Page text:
Philosophical Transactions of the Royal Society of London A, Mathematical, Physical and Engineering Sciences vol:374 issue:2079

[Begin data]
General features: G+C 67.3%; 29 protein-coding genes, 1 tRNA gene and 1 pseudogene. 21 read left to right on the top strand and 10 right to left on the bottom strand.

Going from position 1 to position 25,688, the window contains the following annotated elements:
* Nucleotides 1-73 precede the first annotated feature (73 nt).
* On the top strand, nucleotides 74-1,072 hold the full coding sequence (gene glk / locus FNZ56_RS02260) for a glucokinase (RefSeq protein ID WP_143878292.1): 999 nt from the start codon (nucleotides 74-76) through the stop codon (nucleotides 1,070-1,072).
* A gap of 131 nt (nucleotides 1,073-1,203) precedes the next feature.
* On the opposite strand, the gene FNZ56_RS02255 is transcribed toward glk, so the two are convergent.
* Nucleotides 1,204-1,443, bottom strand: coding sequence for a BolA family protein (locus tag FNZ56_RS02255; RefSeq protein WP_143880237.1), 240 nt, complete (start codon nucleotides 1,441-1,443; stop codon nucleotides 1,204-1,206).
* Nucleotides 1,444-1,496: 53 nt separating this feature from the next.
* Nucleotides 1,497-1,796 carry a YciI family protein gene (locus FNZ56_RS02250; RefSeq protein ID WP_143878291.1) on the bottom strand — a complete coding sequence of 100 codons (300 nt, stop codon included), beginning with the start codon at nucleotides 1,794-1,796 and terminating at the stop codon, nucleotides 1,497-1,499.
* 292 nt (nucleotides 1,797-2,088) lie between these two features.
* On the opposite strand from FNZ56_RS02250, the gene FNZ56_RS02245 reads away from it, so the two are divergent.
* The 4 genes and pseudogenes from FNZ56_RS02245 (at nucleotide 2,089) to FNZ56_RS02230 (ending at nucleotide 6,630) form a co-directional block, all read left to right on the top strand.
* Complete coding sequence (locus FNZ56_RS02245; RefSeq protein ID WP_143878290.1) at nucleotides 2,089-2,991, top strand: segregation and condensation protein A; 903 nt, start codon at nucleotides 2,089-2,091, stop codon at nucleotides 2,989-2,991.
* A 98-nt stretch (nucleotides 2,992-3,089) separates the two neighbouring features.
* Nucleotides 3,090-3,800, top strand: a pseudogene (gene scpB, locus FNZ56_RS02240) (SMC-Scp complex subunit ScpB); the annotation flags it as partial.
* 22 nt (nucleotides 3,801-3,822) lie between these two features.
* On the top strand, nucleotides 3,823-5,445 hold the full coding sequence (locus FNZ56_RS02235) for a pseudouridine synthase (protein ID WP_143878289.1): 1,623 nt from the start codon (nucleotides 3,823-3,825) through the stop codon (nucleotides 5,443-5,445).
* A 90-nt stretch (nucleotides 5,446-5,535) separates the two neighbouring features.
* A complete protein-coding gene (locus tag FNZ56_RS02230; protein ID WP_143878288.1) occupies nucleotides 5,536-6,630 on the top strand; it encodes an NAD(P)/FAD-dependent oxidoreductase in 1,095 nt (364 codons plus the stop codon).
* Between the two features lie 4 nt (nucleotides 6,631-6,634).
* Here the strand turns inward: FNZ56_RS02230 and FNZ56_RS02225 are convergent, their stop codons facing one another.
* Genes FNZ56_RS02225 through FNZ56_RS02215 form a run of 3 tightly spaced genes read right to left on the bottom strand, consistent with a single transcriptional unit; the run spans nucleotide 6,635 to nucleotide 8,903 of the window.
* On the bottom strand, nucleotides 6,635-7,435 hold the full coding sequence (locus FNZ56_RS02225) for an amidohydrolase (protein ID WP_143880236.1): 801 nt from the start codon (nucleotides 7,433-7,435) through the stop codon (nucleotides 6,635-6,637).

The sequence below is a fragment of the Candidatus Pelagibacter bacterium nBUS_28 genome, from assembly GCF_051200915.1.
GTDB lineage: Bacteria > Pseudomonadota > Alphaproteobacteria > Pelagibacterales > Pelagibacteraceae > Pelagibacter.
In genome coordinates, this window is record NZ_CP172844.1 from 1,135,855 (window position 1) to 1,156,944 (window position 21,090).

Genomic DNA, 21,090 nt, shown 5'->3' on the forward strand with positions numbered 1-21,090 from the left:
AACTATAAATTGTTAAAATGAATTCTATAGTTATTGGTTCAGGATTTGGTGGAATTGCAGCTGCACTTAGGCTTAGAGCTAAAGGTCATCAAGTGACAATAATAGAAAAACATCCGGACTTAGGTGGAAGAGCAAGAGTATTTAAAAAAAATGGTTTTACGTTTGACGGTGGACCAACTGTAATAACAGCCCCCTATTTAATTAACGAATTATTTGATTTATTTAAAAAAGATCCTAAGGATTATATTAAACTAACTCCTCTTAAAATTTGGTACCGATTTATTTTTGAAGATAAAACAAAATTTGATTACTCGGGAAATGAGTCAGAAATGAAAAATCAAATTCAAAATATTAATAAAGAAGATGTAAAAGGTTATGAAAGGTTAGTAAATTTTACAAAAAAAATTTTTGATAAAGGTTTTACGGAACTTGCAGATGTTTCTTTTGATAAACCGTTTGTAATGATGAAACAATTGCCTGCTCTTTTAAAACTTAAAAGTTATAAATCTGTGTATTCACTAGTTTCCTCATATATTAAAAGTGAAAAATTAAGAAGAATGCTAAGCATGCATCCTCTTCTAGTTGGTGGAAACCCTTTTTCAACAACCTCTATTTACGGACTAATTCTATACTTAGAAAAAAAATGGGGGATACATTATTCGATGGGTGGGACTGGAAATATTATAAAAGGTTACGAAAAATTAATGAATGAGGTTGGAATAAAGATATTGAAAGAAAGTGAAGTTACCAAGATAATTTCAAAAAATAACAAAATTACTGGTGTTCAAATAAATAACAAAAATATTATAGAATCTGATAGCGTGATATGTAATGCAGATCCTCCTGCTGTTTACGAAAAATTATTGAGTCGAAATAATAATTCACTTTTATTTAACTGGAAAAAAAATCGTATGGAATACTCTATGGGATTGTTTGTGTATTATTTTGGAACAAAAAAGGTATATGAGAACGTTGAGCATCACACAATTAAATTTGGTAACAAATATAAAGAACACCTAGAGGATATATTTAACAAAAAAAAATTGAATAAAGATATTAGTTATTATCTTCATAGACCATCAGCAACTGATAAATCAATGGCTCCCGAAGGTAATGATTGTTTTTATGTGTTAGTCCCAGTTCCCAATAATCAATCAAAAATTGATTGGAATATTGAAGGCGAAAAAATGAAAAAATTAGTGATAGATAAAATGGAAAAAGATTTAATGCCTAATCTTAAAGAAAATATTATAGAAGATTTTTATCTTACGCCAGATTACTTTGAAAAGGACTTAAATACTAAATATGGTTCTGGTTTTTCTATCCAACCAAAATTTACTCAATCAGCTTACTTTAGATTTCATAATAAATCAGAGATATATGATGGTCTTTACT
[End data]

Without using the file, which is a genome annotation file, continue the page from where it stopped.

Quantitative pharmaceutical analysis is nowadays frequently executed using mass spectrometry. Electrospray ionization coupled to a (hybrid) triple quadrupole mass spectrometer is generally used in combination with solid-phase extraction and liquid chromatography. Furthermore, isotopically labelled standards are often used to correct for ion suppression. The challenges in producing sensitive but reliable quantitative data depend on the instrumentation, sample preparation and hyphenated techniques. In this contribution, different approaches to enhance the ionization efficiencies using modified source geometries and improved ion guidance are provided. Furthermore, possibilities to minimize, assess and correct for matrix interferences caused by co-eluting substances are described. With the focus on pharmaceuticals in the environment and bioanalysis, different separation techniques, trends in liquid chromatography and sample preparation methods to minimize matrix effects and increase sensitivity are discussed. Although highly sensitive methods are generally aimed for to provide automated multi-residue analysis, (less sensitive) miniaturized set-ups have a great potential due to their ability for in-field usage.This article is part of the themed issue 'Quantitative mass spectrometry'.